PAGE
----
What is Not a Legally Binding Contract?
Updated: Oct 7, 2021
Not all agreements are legally binding. An agreement that is not legally binding is not enforceable and is not recognised by the law as a contract.
If an agreement does not contain all of the essential elements of a contract, it is nothing more than words on a page or words spoken.
Here are some examples of agreements that are not legally binding contracts:
A letter intent: an agreement which records an intention to enter into a legally binding contract, but nothing more, is not a contract that is recognised by the law
A memorandum of understanding: A memorandum of understanding that sets out the understanding of a commercial arrangement, but nothing more, is not a contract that is recognised by the law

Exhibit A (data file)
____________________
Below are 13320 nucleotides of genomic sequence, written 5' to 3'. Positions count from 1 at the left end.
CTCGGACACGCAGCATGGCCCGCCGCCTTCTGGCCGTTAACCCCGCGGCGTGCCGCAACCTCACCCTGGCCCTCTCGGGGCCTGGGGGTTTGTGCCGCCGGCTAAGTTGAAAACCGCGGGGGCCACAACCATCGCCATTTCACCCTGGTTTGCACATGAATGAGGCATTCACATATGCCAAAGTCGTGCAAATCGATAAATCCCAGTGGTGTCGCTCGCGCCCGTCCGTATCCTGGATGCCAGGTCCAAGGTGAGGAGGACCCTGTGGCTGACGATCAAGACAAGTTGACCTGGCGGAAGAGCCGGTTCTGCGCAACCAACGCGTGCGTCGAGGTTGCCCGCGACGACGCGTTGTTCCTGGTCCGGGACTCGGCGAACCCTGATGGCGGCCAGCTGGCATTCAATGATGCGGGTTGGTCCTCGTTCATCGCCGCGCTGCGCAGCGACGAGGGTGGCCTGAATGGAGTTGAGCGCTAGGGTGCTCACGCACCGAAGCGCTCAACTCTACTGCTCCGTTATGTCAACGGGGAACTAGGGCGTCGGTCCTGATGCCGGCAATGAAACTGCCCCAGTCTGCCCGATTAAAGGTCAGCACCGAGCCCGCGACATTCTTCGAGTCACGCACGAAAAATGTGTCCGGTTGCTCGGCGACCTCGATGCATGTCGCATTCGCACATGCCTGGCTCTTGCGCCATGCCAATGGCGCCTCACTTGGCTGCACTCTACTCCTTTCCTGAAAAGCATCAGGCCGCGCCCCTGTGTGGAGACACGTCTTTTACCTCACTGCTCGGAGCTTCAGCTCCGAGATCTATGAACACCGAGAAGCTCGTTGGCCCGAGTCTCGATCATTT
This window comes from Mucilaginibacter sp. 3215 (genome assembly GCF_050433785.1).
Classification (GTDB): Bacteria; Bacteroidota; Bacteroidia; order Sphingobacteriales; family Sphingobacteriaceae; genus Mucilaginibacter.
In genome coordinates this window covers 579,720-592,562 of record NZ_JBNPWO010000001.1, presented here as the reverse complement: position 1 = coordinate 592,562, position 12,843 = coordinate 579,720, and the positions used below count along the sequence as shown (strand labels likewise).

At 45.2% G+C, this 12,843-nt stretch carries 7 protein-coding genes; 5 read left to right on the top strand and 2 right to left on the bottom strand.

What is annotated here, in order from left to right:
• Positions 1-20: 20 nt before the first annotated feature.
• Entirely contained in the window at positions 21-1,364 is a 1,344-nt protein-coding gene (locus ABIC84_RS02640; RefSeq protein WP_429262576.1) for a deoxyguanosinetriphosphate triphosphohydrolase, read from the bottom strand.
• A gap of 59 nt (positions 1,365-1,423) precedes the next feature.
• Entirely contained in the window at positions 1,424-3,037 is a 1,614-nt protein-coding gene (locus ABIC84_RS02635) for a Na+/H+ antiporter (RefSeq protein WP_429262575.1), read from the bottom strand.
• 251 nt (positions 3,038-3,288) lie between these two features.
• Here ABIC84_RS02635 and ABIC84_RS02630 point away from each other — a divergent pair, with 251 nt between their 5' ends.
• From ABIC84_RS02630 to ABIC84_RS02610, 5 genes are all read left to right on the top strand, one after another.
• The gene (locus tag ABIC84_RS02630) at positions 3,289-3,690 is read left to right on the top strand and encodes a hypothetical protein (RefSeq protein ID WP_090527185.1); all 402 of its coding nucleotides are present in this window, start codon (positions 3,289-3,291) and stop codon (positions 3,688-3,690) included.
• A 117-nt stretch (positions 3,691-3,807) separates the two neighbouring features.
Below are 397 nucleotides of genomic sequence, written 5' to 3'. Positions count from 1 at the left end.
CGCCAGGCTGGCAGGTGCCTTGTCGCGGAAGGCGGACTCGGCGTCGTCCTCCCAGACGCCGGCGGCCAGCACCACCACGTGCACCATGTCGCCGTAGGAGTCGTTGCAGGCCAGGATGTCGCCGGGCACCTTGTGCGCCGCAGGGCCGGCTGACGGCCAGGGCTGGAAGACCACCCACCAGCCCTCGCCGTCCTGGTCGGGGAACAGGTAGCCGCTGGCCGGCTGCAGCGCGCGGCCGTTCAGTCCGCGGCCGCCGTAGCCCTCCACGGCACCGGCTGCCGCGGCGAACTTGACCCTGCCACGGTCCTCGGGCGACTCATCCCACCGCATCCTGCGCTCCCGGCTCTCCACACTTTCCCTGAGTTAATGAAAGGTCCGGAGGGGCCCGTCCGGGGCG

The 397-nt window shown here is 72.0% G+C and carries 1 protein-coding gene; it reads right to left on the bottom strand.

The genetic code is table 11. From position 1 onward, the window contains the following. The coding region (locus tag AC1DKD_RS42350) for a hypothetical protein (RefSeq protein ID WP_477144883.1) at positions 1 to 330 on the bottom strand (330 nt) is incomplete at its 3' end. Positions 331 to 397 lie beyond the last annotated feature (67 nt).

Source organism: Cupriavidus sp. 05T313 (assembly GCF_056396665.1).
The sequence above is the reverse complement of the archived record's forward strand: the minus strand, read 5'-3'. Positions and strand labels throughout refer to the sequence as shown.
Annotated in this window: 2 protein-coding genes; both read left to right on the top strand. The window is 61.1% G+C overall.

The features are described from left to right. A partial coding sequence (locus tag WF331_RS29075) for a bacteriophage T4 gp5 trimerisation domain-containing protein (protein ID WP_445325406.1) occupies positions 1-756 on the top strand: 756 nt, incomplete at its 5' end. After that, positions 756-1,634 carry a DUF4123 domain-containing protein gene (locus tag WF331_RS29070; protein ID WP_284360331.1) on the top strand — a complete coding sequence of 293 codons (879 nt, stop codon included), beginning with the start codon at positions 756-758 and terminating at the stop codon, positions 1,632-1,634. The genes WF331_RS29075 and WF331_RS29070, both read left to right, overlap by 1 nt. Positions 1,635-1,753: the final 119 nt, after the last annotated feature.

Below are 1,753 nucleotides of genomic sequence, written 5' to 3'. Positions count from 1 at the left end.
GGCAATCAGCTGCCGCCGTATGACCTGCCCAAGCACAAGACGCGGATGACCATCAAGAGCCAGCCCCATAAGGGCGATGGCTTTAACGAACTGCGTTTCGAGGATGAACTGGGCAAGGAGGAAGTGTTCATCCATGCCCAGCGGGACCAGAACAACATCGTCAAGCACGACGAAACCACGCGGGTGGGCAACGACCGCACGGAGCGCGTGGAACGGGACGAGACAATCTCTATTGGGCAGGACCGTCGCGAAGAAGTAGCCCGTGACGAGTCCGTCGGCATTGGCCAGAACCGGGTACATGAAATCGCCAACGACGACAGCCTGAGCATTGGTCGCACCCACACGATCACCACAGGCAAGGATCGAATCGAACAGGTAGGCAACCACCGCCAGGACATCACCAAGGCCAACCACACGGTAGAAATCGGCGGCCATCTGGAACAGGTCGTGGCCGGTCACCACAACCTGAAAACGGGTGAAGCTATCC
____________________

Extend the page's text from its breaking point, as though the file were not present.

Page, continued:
Agreements about illegal activity: If an agreement relates to an illegal activity, it is (as a matter of public policy) unenforceable and not a contract that is recognised by the law
An agreement that is subject to contract: An agreement that is intended not to become legally binding unless and until a contract is entered into, is not enforceable and is not recognised by the law as legally binding
An agreement to agree: An agreement to agree is not recognised by the law as an legally binding contract. Instead, an agreement to agree is a precursor to a contract and does not satisfy the elements of a binding agreement
Author: Farrah Motley, Legal Principal of Prosper Law and an experienced contract lawyer.